These Places Could Be Getting ‘Selfie Seats’ Because People Are Dying

PHOTO: lzf/Shutterstock

Is it worth it? For the ‘gram?

The “selfie” has become a staple in popular culture in recent years, and many travelers take advantage of it as a way to capture their journeys. There can be consequences though— dangerous consequences—to getting the perfect selfie.

Just last month, a college student lost his footing and fell to his death at the Cliffs of Moher while reportedly taking a selfie. Now, Jim Daly of Ireland’s Department of Health is requesting the addition of “selfie seats” to tourist hotspots. Daly, the Department’s Minister of State for Mental Health and Older People, pitched the idea to the National Tourism Development of Authority to Ireland. The seats would serve as a sturdy place for photographers to sit and safely position themselves to capture a desirable selfie.

“Families and individuals love taking photographs of themselves in areas of natural beauty. But often it is almost impossible to find a steady location or to know where the best shot is,” Daly said in a report from The Southern Star.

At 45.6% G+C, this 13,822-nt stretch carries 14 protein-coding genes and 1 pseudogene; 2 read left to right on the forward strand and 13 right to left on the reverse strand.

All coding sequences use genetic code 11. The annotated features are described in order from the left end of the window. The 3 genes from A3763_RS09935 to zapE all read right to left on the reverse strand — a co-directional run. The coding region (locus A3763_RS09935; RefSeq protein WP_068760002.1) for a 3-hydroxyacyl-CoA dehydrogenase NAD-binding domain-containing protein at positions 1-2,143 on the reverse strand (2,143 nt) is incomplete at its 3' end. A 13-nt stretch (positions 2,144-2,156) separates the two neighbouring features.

Daly claims that the seats would be initially installed at all appropriate lookout points, including Old Head of Kinsale and Mizen Head, in Ireland. In addition to preventing accidents, Daly said the selfie seat would be an “innovative marketing tool,” that would boost tourism.

Destinations That Could Benefit From Selfie Seats

Just last July, a 19-year-old died while attempting to capture selfies on a cliff at Kurnell in New South Wales, Australia. Also in 2018, 18-year-old Tomer Frankfurter fell to his death in a similar circumstance in Yosemite National Park.

According to a study conducted by researchers from All India Institute of Medical Sciences, 259 people died from selfie-related deaths around the world between October 2011 to November 2017. India took the top location where the most selfie-related deaths occurred, with Russia coming in second, followed by the US and Pakistan. In India, researches said, most of the victims were male and under 30.

“The youth and tourists are frequently affected because of the desire of ‘being cool,’ posting photos on social (media) and getting rewards in forms of likes and comments,” the study reads.

Selfie Safety

It’s always important to be aware of your surroundings when snapping the perfect photo, selfie or otherwise. We recommend avoiding taking selfies in precipitous areas, like the Cliffs of Moher, that are high up (especially on the edges of those locales), and while walking or moving. Better yet, it’s a good practice to have someone around to monitor your safety or even do the capturing!

And if possible death isn’t enough to persuade you, maybe vanity will: Researches at Rutgers University found that taking a selfie can also distort your face…is it even worth it?